In a recent Gallup poll, one in five Americans expressed trust in banks, half the level in 2007. In an environment where media and government officials are routinely vilifying institutions and others, animosity and distrust may be at all-time highs between employees and employers. That, in turn, begs the question - How likely are employees to call internal whistleblower hotlines and report suspected fraud or wrongdoing?
In reaction to public and political outcry, the Dodd-Frank Act enacts requirements that whistleblowers not be obligated to report knowledge of wrongdoing through their institution’s reporting channels. Instead, the Act mandated the establishment of external whistleblower programs that enable employees to bypass reporting such concerns through their institution’s whistleblower hotlines and directly report them to appropriate government agencies (Section 922 of the Dodd-Frank Act).
In addition, the Act established monetary rewards for taking such action. This places institutions at risk for investigations and resulting charges and penalties that may have been avoided if the institutions had been given the opportunity to self-investigate and report findings. The rule does exclude from reward eligibility senior managers with legal, compliance, audit, supervisory or governance responsibilities who may have learned of a reportable issue during the course of their duties.
In fulfilling the Dodd-Frank mandate, the SEC has established what has come to be known as “the bounty” program (whistleblowers may be entitled to awards of 10% to 30% of the total monetary sanctions imposed on an institution). The IRS and other governmental bodies have also established incentivized whistleblower programs.
These monetary inducements are contrary to the prior governance practices of internal self-governing and reporting. Despite best efforts to maintain and promote internal ethics and anti-fraud programs, many institutions fall short in making employees comfortable reporting potential misconduct internally. Does that imply that institutions should forgo promoting whistleblower programs? On the contrary, it is all the more critical that institutions have not just a whistleblower hotline in place, but a comprehensive program that deters unethical, fraudulent and other undesired behaviors.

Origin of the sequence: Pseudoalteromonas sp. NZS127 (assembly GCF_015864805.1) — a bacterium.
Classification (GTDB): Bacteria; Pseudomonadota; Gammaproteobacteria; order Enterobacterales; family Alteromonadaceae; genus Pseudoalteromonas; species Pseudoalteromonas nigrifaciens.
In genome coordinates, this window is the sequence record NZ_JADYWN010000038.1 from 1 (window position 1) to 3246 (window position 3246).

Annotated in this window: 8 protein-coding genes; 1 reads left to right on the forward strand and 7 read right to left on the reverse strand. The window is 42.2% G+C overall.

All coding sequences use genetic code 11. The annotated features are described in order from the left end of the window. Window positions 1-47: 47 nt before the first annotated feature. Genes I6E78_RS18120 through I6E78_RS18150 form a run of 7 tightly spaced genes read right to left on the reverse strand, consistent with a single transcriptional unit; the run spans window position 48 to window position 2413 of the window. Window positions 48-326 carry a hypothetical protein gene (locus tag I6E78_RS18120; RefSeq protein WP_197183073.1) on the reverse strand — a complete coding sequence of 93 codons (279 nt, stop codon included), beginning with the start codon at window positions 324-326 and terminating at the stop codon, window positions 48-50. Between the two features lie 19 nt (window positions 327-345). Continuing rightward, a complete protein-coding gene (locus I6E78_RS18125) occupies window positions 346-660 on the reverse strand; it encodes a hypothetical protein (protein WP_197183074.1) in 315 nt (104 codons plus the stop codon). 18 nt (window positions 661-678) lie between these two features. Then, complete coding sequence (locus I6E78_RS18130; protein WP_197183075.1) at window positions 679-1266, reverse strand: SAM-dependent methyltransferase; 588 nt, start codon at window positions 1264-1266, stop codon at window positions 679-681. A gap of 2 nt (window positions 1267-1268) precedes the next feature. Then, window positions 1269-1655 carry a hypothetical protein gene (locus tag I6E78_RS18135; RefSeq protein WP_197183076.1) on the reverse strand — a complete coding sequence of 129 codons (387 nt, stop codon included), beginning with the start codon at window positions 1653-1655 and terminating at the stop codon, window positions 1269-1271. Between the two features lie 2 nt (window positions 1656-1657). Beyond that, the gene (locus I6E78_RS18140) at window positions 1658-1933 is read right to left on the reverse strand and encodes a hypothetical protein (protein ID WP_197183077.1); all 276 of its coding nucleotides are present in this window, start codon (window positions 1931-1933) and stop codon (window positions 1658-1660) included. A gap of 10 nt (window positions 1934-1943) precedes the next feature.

The substance of a whistleblower program should include the following:
- Communicate a strong “tone at the top” that emphasizes ethics, integrity and honesty in all areas and matters of the institution
- Establish strong ramifications if an individual is found to engage in unacceptable activities
- Ensure that the institution has comprehensive internal controls to prevent or timely detect wrongdoing
- Challenge the actions of the risk management practices (internal audit, risk management, compliance, legal, etc.)
- Acknowledge areas in which the institution may be lacking in knowledge and understanding and seek out counsel as needed
Programs that foster a culture of ethical behavior, encourage open and honest communication, and demonstrate an institution’s commitment to properly responding to reported wrongdoing can have a number of positive benefits. Employees will be more likely to first report concerns through internal channels, which allow institutions to quickly understand the issues and take steps to protect evidence while also considering how to most effectively stop further wrongdoing. Additionally, the SEC considers an institution’s programs for combating wrongdoing, and the actions taken by an institution when wrongdoing is determined to have occurred, when determining to pursue fines, penalties and/or charges.
In consideration of these and many other factors, there is no downside to embracing and maintaining the highest ethical standards in the conduct of business and ensuring that policies and practices demonstrate the same.
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